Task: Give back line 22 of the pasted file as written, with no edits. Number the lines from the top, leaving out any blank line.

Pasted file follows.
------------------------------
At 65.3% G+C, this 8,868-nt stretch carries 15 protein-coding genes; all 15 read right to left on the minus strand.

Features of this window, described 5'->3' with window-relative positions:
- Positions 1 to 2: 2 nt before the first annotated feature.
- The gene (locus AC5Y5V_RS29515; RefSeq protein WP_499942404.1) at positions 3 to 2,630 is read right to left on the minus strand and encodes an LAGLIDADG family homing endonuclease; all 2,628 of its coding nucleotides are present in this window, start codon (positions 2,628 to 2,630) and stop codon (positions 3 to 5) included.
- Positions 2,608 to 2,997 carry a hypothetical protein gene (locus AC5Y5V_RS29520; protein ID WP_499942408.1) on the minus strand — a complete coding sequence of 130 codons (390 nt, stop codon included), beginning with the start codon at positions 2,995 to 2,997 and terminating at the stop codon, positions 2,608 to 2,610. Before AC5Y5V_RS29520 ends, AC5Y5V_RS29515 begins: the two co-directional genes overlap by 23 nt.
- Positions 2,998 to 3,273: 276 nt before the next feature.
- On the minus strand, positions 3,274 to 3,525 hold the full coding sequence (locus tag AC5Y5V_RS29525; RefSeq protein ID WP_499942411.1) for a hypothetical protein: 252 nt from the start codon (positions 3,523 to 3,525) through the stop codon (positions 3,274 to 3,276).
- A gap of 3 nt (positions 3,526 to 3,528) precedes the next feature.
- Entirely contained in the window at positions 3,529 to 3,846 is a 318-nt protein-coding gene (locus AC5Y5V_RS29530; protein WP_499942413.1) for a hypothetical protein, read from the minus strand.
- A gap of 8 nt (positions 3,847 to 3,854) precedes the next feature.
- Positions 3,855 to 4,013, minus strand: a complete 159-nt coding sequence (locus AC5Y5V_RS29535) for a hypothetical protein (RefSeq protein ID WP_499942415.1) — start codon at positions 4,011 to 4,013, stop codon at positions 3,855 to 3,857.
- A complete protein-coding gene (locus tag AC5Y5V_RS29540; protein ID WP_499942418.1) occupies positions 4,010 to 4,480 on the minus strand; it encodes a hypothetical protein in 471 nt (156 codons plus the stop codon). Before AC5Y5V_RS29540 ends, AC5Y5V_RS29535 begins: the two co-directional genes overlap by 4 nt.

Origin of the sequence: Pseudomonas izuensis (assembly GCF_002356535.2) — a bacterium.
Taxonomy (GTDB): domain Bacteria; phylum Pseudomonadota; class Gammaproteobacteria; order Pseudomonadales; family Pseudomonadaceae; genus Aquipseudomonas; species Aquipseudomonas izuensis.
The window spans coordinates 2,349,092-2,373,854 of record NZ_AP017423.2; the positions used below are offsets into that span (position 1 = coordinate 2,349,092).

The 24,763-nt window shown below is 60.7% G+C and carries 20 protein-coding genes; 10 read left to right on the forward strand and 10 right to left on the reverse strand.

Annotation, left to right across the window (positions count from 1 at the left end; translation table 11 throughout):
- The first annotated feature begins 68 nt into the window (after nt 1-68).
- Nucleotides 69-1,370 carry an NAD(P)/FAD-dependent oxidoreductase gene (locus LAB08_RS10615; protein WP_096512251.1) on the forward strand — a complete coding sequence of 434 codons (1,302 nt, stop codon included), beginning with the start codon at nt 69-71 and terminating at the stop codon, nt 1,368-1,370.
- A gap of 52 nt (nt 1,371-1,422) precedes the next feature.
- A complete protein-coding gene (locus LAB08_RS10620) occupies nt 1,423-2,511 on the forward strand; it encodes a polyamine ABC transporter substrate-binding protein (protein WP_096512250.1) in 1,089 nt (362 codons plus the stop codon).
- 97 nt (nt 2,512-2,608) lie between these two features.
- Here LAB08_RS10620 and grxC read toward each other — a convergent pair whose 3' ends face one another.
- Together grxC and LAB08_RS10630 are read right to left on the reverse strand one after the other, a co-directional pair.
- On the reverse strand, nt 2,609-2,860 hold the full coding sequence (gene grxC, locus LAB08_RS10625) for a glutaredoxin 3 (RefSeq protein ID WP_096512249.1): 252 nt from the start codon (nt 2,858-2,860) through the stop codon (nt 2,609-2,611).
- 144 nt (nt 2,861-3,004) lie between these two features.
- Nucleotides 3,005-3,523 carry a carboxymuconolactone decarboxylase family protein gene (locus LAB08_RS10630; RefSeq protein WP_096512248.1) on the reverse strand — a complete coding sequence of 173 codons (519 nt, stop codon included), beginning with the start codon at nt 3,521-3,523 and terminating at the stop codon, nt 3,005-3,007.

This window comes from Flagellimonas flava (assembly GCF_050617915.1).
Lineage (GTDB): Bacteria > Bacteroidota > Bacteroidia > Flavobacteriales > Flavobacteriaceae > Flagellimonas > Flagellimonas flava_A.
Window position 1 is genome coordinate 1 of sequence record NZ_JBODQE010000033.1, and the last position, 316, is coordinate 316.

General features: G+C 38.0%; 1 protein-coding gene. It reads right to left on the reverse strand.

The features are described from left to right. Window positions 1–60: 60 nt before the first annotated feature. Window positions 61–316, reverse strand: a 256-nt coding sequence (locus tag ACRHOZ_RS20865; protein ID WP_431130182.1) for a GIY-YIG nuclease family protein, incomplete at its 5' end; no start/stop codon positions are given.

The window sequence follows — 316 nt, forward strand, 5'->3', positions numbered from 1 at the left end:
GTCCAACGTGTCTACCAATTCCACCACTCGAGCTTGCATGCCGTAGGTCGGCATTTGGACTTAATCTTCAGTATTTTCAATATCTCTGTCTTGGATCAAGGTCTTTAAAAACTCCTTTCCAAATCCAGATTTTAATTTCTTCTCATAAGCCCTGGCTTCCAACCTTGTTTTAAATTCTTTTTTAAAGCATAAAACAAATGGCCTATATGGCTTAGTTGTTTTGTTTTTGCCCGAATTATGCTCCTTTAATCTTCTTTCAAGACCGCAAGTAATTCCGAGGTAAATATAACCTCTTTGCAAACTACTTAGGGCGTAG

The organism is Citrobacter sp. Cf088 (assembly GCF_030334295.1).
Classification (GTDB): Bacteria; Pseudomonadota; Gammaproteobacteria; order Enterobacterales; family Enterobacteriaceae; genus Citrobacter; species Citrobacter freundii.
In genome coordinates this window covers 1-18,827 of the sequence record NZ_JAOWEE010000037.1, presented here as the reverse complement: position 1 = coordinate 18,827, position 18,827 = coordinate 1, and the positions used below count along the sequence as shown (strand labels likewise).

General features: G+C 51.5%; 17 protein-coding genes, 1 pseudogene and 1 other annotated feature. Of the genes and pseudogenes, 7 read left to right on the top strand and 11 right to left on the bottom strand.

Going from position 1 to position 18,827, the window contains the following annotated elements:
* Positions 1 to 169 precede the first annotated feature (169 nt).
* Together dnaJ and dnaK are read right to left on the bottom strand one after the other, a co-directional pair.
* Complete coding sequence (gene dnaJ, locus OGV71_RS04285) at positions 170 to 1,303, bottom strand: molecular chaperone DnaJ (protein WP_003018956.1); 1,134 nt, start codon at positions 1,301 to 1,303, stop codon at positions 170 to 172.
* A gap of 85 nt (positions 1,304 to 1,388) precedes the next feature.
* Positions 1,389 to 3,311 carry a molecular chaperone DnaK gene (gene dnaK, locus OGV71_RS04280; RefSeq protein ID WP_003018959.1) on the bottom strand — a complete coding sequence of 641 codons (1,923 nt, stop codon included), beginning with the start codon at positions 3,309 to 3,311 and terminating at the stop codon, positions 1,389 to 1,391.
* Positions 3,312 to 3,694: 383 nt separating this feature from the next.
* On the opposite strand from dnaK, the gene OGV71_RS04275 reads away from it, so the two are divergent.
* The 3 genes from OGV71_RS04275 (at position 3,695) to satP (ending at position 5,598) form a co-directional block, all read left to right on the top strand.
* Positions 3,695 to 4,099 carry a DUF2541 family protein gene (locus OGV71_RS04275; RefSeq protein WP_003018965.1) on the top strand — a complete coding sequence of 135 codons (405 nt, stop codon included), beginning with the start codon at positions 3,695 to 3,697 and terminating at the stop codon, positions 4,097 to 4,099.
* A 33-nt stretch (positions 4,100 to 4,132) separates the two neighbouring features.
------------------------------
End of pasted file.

- 97 nt (nt 2,512-2,608) lie between these two features.